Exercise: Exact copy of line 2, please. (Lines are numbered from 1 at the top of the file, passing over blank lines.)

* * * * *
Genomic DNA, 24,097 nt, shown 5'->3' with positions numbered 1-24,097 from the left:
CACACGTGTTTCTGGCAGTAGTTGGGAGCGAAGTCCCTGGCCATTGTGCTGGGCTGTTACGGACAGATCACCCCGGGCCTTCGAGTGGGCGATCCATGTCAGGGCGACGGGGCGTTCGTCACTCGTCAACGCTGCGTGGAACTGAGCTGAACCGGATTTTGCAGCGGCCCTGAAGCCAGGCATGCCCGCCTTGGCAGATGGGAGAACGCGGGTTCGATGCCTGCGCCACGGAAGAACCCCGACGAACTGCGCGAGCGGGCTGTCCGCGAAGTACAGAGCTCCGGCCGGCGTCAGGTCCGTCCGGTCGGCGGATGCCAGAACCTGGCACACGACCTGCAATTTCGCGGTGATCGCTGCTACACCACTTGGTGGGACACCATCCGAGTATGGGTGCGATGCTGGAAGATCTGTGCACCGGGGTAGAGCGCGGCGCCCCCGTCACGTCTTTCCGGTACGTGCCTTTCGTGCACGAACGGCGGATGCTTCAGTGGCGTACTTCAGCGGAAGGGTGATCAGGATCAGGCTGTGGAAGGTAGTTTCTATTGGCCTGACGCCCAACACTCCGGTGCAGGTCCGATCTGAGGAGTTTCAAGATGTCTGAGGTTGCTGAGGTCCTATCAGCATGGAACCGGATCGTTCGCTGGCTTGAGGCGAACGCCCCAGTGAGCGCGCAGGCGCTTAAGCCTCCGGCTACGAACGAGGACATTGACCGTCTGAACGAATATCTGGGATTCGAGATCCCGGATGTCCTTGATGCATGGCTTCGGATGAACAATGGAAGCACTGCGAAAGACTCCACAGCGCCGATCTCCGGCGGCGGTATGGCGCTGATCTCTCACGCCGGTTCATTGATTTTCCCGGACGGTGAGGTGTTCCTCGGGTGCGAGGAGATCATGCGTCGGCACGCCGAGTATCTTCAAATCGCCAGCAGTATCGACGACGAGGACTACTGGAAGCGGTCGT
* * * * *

CACACGTGTTTCTGGCAGTAGTTGGGAGCGAAGTCCCTGGCCATTGTGCTGGGCTGTTACGGACAGATCACCCCGGGCCTTCGAGTGGGCGATCCATGTCAGGGCGACGGGGCGTTCGTCACTCGTCAACGCTGCGTGGAACTGAGCTGAACCGGATTTTGCAGCGGCCCTGAAGCCAGGCATGCCCGCCTTGGCAGATGGGAGAACGCGGGTTCGATGCCTGCGCCACGGAAGAACCCCGACGAACTGCGCGAGCGGGCTGTCCGCGAAGTACAGAGCTCCGGCCGGCGTCAGGTCCGTCCGGTCGGCGGATGCCAGAACCTGGCACACGACCTGCAATTTCGCGGTGATCGCTGCTACACCACTTGGTGGGACACCATCCGAGTATGGGTGCGATGCTGGAAGATCTGTGCACCGGGGTAGAGCGCGGCGCCCCCGTCACGTCTTTCCGGTACGTGCCTTTCGTGCACGAACGGCGGATGCTTCAGTGGCGTACTTCAGCGGAAGGGTGATCAGGATCAGGCTGTGGAAGGTAGTTTCTATTGGCCTGACGCCCAACACTCCGGTGCAGGTCCGATCTGAGGAGTTTCAAGATGTCTGAGGTTGCTGAGGTCCTATCAGCATGGAACCGGATCGTTCGCTGGCTTGAGGCGAACGCCCCAGTGAGCGCGCAGGCGCTTAAGCCTCCGGCTACGAACGAGGACATTGACCGTCTGAACGAATATCTGGGATTCGAGATCCCGGATGTCCTTGATGCATGGCTTCGGATGAACAATGGAAGCACTGCGAAAGACTCCACAGCGCCGATCTCCGGCGGCGGTATGGCGCTGATCTCTCACGCCGGTTCATTGATTTTCCCGGACGGTGAGGTGTTCCTCGGGTGCGAGGAGATCATGCGTCGGCACGCCGAGTATCTTCAAATCGCCAGCAGTATCGACGACGAGGACTACTGGAAGCGGTCGT